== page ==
Trump heads to Puerto Rico after Twitter outbursts



Nearly one week after hurricane Maria devastated the island of Puerto Rico, residents are still trying to get the basics of food, water, gas and money from banks. Much of the damage done was to electrical wires, fallen trees, and flattened vegetation, in addition to wooden home roofs torn off. (Carolyn Cole/Los Angeles Times/TNS)

President Trump will travel to hurricane-ravaged Puerto Rico tomorrow after a weekend of Twitter attacks aimed at the mayor of the island’s capital city who criticized the speed and breadth of the federal response.

“Outside of the Fake News or politically motivated ingrates, people are now starting to recognize the amazing work that has been done by FEMA and our great Military,” Trump tweeted yesterday from his Bedminster, New Jersey, golf resort.

The tweet came one day after Trump assailed San Juan Mayor Carmen Yulin Cruz on Twitter for “poor leadership” and said Puerto Rican officials “want everything to be done for them.”


Cruz has praised federal personnel on the ground in Puerto Rico, but criticized Trump and other officials who had said recovery efforts on the island were going well.

“Dammit, this is not a good news story. This is a ‘people are dying’ story,” Cruz said Friday.

It is unclear whether Trump will meet with Cruz during his trip. The White House has yet to finalize Trump’s schedule, but Cruz said she would be willing to meet with him.

“If he asks to meet with me, of course I will meet with him,” Cruz said yesterday on ABC’s “This Week.” “Anything that can be done and anyone that can listen — again, I’ve been quite complimentary of the people from HHS and FEMA. Their heart is in the right place but we have to cut the red tape.”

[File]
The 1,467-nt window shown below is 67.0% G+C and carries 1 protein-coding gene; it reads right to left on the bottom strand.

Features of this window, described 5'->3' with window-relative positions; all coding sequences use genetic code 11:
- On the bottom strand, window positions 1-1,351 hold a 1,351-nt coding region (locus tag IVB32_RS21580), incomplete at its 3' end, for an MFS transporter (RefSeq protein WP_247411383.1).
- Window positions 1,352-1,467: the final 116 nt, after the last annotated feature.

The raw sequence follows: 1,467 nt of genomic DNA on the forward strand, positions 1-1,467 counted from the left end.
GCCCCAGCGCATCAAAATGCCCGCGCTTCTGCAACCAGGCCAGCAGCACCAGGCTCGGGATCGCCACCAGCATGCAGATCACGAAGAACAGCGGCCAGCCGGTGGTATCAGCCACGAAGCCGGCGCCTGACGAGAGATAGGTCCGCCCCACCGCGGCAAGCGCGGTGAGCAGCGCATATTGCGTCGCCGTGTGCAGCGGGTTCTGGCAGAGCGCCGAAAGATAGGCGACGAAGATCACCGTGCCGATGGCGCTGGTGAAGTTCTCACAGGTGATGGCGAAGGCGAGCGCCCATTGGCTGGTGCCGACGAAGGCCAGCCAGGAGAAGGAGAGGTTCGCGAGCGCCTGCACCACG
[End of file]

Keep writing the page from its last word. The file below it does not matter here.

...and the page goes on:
Senate Minority Leader Charles Schumer defended Cruz’s criticisms, noting there are fewer federal responders in Puerto Rico than were sent to Haiti after that country’s 2010 earthquake.

“In Haiti there were 22,000 troops after two weeks. Here, right now, there are 10,000. And those are very, very recent,” Schumer said on CBS. “So this has not been a good response.”

As of yesterday the administration said 12,600 federal staff were on the ground to distribute meals, water and other aid — an effort hampered by damaged roads and a lack of manpower because so many local workers are themselves displaced. Electricity has been restored to about 5 percent of Puerto Rico.


Last night Trump tried to take a softer tone, dedicating the trophy of the Presidents Cup golf tournament to the people of Puerto Rico and other areas hit by hurricanes in recent weeks.

“I want to just remember them and we’re going to dedicate this trophy to all of those people who went through so much,” Trump said.


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